The Disasters of War (Spanish: Los Desastres de la Guerra) are a series of 82 prints created between 1810 and 1820 by the Spanish painter Francisco Goya (1746–1828).
Although Goya did not make known his intention when creating the plates, art historians view them as a visual protest against the violence of the 1808 Dos de Mayo Uprising, the subsequent [Peninsular War]( https://en.wikipedia.org/wiki/Peninsular_War) of 1808–14.
During the conflicts between Napoleon's French Empire and Spain, Goya retained his position as first court painter to the Spanish crown and continued to produce portraits of the Spanish and French rulers. Although deeply affected by the war, he kept private his thoughts on the art he produced in response to the conflict and its aftermath. He was in poor health and almost deaf when, at 62, he began work on the prints. They were not published until 1863, 35 years after his death. It is likely that only then was it considered politically safe to distribute a sequence of artworks criticising both the French and restored Bourbons. In total over a thousand sets have been printed, though later ones are of lower quality, and most print room collections have at least some of the set.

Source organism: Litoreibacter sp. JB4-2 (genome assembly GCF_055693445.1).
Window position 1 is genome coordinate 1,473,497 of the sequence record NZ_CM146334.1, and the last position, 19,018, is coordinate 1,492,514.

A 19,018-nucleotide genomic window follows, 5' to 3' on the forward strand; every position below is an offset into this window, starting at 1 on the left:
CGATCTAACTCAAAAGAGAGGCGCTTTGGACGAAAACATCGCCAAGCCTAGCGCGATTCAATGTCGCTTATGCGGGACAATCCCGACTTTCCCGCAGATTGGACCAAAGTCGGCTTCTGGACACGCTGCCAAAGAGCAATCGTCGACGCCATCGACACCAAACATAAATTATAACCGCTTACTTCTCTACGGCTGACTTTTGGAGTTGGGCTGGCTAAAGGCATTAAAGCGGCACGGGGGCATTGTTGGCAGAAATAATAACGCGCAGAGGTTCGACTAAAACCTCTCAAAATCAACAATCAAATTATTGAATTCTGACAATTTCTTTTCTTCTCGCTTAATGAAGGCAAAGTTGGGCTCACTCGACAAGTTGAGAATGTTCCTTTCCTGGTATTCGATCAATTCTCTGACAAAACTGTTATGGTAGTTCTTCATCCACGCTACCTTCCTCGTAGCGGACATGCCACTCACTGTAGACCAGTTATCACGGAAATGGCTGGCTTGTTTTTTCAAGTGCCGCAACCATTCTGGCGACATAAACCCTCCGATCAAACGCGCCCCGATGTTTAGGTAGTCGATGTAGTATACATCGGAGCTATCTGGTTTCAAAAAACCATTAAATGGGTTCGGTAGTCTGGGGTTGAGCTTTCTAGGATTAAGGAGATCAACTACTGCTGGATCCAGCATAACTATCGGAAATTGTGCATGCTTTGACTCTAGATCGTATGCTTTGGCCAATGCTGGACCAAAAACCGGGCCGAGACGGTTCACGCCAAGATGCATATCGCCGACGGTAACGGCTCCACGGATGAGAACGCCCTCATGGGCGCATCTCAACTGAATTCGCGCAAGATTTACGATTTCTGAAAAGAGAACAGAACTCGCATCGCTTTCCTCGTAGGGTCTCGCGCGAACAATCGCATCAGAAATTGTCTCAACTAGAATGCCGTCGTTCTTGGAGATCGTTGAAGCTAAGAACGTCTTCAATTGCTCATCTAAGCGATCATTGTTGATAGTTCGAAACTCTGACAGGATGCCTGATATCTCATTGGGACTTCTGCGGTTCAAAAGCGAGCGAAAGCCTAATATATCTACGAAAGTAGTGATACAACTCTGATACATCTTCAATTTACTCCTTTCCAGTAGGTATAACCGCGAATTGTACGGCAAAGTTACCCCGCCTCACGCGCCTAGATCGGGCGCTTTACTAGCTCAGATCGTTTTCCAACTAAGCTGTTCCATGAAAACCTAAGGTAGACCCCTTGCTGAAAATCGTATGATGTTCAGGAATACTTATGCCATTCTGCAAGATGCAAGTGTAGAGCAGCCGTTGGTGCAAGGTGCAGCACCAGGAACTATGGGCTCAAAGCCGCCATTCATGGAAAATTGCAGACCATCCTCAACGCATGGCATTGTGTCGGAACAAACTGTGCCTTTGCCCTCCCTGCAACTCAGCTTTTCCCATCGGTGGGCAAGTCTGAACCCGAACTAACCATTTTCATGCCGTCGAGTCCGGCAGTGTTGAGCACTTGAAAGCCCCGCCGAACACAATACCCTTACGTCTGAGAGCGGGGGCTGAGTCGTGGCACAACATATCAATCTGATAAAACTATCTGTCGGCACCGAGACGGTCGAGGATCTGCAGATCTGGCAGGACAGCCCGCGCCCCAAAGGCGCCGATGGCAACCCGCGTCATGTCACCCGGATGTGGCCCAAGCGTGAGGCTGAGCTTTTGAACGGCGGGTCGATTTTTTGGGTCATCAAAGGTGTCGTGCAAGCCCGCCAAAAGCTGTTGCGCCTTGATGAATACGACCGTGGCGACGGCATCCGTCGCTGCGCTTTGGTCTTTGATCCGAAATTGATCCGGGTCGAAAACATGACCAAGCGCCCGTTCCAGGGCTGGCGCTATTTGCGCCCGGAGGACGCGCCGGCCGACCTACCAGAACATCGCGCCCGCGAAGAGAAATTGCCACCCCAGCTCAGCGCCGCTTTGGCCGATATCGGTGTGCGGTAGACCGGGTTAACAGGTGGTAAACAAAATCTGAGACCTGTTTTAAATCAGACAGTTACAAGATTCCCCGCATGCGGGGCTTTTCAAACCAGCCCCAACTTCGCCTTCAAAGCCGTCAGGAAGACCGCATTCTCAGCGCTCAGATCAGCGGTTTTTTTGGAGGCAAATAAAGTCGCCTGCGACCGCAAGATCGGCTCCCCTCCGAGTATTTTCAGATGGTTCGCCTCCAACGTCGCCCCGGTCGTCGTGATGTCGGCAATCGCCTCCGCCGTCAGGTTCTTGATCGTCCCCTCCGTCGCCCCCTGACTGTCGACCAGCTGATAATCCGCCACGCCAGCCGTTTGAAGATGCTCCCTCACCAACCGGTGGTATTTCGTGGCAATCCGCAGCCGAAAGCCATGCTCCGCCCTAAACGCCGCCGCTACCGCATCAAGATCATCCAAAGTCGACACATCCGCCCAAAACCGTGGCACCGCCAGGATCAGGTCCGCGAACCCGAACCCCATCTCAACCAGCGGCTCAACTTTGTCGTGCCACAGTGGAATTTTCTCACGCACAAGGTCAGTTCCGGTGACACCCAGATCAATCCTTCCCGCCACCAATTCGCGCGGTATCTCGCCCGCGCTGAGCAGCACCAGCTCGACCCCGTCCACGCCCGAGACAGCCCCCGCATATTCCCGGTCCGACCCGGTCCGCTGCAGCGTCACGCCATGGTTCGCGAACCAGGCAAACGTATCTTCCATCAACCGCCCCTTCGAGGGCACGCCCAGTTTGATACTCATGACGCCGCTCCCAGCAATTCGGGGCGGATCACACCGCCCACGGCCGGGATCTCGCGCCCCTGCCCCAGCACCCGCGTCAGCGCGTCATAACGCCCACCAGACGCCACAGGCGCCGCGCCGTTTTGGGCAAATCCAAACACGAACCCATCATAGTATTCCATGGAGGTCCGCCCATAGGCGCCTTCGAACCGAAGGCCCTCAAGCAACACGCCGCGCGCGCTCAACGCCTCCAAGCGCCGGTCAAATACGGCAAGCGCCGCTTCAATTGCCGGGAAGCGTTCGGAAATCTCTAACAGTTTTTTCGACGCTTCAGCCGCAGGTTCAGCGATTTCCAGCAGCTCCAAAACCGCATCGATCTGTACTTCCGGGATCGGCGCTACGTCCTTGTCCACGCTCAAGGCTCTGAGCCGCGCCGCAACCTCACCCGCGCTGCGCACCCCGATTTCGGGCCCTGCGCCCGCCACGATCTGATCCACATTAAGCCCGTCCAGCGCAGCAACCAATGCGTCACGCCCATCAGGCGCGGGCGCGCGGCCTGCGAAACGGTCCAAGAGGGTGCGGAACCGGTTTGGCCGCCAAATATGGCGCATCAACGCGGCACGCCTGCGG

The name by which the series is known today is not Goya's own. His handwritten title on an album of proofs given to a friend reads: "Fatal consequences of Spain's bloody war with Bonaparte, and other emphatics" (Spanish: Fatales consequencias de la sangrienta guerra en España con Buonaparte, Y otros caprichos enfáticos).